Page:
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One of the soldiers who has entered the library while Hana plays the piano is a young sikh, an Indian officer who works with the British forces to clear unexploded bombs and mines. He has run into the library out of fear for the piano player, as Germans often hid bombs in musical instruments and metronomes. The sikh finds the piano safe and then makes camp in the garden of the villa. He makes it his duty to clear the area and make it safe for the inhabitants. Hana notices that the sikh is always extraordinarily respectful and polite. She watches his muscles and notices the unashamed physicality of his body.
The sikh is sent on very dangerous and sensitive missions. He must protect the Italian people at their ceremonies honoring the Virgin Mary, and even look for bombs on the ceiling of the Sistine Chapel. Although the sikh does not share these people's faith, he does everything he can to protect it.
Hana and Caravaggio talk. She tells him that she was pregnant and used to talk to the baby all the time, but lost the baby in an abortion when she got to Sicily, as the baby's father was dead anyway. Hana tells Caravaggio all she has learned about death in her work as a nurse. She tells him that, after a while, she refused to have anything to do with the soldiers on a personal level. She withdrew emotionally and threw herself into her work.
The sikh, named Kip, goes into the English patient's room to talk to him one day. It turns out that they get along very well, and they are able to spend much time talking of their expertise on bombs, guns, and weapons. Hana is glad that her patient has found a new friend.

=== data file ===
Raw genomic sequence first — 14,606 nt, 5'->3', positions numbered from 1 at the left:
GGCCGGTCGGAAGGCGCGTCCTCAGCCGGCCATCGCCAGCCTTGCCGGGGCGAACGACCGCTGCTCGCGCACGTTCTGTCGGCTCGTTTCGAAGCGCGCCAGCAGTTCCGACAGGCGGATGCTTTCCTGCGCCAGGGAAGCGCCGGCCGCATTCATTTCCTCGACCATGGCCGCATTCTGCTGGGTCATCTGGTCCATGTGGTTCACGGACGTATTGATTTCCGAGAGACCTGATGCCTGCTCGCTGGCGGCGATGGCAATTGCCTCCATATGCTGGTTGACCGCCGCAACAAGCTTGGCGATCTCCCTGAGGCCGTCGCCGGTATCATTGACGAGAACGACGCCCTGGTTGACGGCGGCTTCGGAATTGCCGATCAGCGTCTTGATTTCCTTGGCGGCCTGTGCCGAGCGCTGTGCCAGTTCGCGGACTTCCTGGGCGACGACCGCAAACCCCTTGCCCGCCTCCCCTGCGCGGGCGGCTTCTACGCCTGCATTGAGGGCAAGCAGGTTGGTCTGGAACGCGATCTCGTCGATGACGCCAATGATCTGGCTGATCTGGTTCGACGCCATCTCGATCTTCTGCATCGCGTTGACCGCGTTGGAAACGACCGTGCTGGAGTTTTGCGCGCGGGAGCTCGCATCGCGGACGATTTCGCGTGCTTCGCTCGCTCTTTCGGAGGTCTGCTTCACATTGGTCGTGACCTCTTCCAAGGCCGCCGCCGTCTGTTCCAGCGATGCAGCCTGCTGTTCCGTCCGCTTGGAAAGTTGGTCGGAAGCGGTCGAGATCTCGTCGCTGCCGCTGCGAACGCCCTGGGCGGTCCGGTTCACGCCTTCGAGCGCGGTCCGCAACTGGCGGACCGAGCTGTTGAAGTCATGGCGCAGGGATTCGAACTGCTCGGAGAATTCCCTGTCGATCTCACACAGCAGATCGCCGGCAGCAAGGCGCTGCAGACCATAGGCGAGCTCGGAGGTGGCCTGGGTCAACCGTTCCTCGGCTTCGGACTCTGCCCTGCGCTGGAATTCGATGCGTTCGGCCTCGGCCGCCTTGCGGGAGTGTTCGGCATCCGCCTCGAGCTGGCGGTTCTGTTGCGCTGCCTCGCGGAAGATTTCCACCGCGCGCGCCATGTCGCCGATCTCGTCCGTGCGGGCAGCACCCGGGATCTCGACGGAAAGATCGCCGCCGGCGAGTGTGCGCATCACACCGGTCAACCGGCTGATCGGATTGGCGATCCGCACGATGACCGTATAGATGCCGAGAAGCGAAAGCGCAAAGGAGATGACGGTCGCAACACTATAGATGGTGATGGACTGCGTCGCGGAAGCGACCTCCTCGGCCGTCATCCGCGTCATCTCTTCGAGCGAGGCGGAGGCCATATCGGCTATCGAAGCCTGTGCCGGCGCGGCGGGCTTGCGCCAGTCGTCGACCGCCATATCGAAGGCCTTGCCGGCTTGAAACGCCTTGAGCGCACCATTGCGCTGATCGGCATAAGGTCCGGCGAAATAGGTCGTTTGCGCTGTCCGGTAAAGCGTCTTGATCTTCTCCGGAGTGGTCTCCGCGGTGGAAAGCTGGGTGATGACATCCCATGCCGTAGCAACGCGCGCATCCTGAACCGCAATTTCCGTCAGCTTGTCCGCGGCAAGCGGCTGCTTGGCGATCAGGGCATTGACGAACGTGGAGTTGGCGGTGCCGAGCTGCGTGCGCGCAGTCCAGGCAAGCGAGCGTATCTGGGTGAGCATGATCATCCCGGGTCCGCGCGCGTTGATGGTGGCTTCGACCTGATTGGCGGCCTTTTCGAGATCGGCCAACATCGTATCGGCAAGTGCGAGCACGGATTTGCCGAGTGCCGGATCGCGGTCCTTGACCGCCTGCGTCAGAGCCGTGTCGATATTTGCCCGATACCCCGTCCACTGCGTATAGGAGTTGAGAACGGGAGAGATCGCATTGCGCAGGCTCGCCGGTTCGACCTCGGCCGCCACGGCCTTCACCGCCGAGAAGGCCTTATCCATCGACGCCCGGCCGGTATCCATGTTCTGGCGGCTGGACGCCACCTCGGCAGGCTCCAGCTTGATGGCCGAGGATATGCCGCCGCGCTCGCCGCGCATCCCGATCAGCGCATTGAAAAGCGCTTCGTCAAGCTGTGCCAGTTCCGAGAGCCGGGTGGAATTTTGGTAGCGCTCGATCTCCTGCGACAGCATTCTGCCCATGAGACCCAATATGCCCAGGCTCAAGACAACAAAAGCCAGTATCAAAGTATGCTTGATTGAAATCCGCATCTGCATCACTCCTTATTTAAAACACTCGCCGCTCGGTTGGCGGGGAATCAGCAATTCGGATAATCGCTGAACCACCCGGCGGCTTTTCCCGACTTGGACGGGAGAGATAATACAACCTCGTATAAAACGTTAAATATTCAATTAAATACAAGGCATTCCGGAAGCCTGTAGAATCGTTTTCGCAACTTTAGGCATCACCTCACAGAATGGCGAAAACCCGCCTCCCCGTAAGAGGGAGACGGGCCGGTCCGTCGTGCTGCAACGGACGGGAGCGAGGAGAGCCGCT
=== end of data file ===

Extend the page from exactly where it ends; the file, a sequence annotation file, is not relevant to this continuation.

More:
The narrator tells the story of how the English patient got to Italy. The Bedouin tribe that saved him brought him to the British base at Siwa in 1944. He was moved from the Western desert to Tunis, then shipped to Italy. Because he could not be identified, and could hardly remember who he was, the British had a very difficult time trying to determine whether or not he was an enemy. He seemed very British and bombarded them with facts about Italy, the military, and history. His rambling drove them crazy, but they were never quite sure who he was. As the English patient tells Hana the story, he drifts off to sleep. She reads parts of his journal.
One day, Kip is searching the garden and he finds a large and complicated bomb with wires running through the grass and attached to a tree. He needs Hana's help to hold one of the wires while he tries to figure out which one to cut. He succeeds in neutralizing the bomb, but it has been particularly difficult and he is shaking. Hana tells him that she is not afraid of death, and that she just wishes she could curl up in his arms and feel safe here on the grass. While they are curled up and Hana is sleeping, Kip feels preoccupied. He knows that his brown skin will always make him a foreigner, unable to let his guard down and have real human contact.
One point in this analysis I cannot entirely agree with is the argument that Almasy places no value in the concept of nations and states. Certainly he believes them to be man-made and irrelevant in the brutal landscape of the desert; however, his value of nations changes once he is betrayed by the British. When they refuse to help him and in effect allow Katherine to die his perspective of nations changes. At this point nations do assume value for Almasy. He sees the Germans as the most effective conduit for revenging himself on the British.... Read more→
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